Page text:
A basic goal for any TV show is to "win" its timeslot for the network by having the highest ratings, and thus the highest ad revenue. However, there are some battles you just can't win
: "Appointment Television
" or "must-see TV" events such as sports championships
, Award Shows
, and major premieres/finales are going to win their timeslots no matter what the other networks air.
In response, the other networks may not even try to compete for ratings and instead look for the least expensive way to fill that airtime. Often, this means reruns of a popular show, a movie marathon, or something else with extremely low production costs. Affiliated networks may actively seek out their worst
programming to avoid interfering with the dominant program's ratings, or even direct viewers to the other channel rather than competing at all.
A variant is scheduling something special during a break in the action. This usually means timing the best content to run during the dominant program's commercial breaks to try and convince people to flip channels. For the Super Bowl
, this means an alternative to the Halftime Show, as no one wants to miss the ads.
These are sometimes used to fill a Friday Night Death Slot
- On Super Bowl Sunday, the cable channel Animal Planet schedules a program called the "Puppy Bowl" — basically, extended footage of puppies playing in an enclosure resembling a football stadium, along with "play-by-play" commentary (for many years provided by an actual football announcer, Harry Kalas). From the second Puppy Bowl onwards, they had a kitten halftime show. 2013 introduced hedgehog cheerleaders. Over the years, this has become popular enough to crawl out of No Hoper territory. Ratings have increased from 690K when it premiered in 2005 to 10 million in 2012. While not coming close to competing with the Super Bowl's viewership, it's repeatedly broken Animal Planet's network records. It's also gotten popular enough to have its own imitator: Hallmark Channel is now running a Kitten Bowl.
- Animal Planet also created an Olympic-themed spin-off of the Puppy Bowl, the Puppy Games, to run opposite the Olympics' opening and closing ceremonies.
- American broadcast networks used to attempt to compete with whoever had the contract for the current Super Bowl, but now that they all air some form of NFL content, they don't even try. Fox sacrificed new episodes of Til Death to the 2010 Super Bowl. The show had no following by that point (at least, that wasn't in it for the trainwreck fascination) and the initial airing was only so that the producers could reach the syndication threshold.
- The No Hoper phenomenon was mentioned In-Universe in Futurama, when Professor Farnsworth pays to have their commercial aired during the Superbowl... just not on the channel that's showing the Superbowl.
- Likewise, in King of the Hill, the first episode with Luanne's Manger Babies puppets has her getting airtime on Channel 86... opposite the Super Bowl, which puts Hank (cast as God) in a tough spot.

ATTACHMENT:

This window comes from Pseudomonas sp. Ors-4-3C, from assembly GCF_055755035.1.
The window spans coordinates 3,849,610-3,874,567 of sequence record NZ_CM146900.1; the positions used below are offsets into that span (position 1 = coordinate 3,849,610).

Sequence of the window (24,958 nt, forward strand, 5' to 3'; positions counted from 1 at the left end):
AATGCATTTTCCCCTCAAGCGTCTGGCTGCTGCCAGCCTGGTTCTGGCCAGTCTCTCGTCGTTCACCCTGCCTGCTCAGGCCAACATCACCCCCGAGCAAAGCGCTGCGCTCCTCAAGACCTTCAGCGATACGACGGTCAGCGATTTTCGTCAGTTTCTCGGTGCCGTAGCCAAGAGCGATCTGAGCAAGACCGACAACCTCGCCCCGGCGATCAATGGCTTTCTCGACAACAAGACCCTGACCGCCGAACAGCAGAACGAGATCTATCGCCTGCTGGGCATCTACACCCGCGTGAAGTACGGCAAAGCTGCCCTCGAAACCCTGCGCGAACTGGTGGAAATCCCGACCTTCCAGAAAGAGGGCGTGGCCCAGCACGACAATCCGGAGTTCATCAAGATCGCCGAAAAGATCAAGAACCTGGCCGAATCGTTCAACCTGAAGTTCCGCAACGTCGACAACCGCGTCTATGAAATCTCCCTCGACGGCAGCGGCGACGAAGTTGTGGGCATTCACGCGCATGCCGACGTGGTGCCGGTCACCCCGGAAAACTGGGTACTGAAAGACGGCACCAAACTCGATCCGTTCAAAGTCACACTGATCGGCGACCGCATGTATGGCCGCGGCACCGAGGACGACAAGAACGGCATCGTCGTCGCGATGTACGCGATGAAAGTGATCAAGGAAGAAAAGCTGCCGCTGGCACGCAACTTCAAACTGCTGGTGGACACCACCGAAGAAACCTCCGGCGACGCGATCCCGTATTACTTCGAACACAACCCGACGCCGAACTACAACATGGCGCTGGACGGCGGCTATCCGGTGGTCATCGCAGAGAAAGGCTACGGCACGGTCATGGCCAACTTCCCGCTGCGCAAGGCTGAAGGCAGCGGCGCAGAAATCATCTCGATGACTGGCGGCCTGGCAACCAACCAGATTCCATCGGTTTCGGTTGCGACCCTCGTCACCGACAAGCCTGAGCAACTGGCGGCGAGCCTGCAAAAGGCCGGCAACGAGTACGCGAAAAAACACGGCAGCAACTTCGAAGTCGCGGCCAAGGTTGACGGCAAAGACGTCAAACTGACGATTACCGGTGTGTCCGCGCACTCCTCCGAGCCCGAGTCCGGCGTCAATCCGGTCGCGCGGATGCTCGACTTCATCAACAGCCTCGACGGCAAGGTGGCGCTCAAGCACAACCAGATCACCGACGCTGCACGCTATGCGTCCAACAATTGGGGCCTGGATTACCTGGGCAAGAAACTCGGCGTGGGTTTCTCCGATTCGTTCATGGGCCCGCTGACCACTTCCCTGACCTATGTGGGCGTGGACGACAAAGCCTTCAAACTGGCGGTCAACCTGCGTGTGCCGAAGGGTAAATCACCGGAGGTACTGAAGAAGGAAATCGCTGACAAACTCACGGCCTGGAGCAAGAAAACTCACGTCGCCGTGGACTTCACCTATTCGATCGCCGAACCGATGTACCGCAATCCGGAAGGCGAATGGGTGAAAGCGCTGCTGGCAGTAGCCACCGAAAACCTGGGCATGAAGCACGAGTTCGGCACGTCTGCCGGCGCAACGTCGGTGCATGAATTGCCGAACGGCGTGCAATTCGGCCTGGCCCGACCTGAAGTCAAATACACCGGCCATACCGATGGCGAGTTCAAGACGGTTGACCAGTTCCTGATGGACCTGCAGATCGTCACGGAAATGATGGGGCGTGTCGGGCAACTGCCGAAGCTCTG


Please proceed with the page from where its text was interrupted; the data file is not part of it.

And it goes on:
- When the famous Dallas "Who Shot J.R.?" episode was first broadcast, NBC officials joked that opposite it they would just run a card reading, "We're watching it too."
- When Johnny Carson aired his final episode as host of The Tonight Show, Comedy Central aired a 90-minute live feed of a bottle of Tabasco sauce in an empty talk show set. Mc Ilheney's Tabasco Sauce was the only advertiser crazy enough to sponsor the channel's Dadaist tribute to a legendary comedian.
- During the Grand Finale episode of Seinfeld, MTV interrupted programming whenever NBC went to commercial, and showed a clip from their then-upcoming Animated Anthology Cartoon Sushi. The host claimed they were timing their broadcast by looking out the window of the studio, and watching the giant TV in Times Square.
- During that episode, TV Land ran a card encouraging its viewers to turn to Seinfeld. The same was done for Everybody Loves Raymond... two extremely successful comedies that TV Land expected to syndicate the nostalgic dickens out of in future years.
- In Australia, Seinfeld was run on two channels—one showed new episodes, one reruns—at about the same time. When the finale was shown on the first channel, the second showed only a black screen.
- In many local markets it was for many years assumed that either Oprah or Judge Judy would win the 4pm weekday timeslot, so the other stations aired programs (like local news, sitcom reruns, or talk shows) with low ratings expectations but some hope of maintaining viewer momentum.
- The US version of Whose Line Is It Anyway? actually benefited from low ratings expectations for its timeslot. ABC aired it Thursdays at 8:00 (7:00 Central), opposite Friends on NBC and Survivor on CBS. ABC knew Whose Line was cheap to produce and had a dedicated fanbase that would produce consistent ratings, and the show lasted longer there than it would have in a timeslot with higher overall expectations.
- For the last few years, every MTV network (including VH-1 and digital channels such as MTV Hits and VH-1 Classic) has switched to a black screen directing viewers to MTV during the Video Music Awards. The same networks used to air their lousiest programming during the awards show, like VH-1's the run-into-the-ground TV movie The Jacksons: An American Dream. One year, MTV 2 showed a split-screen simulcast, with the official MTV feed in one corner and three other "behind-the-scenes" cameras in the other boxes.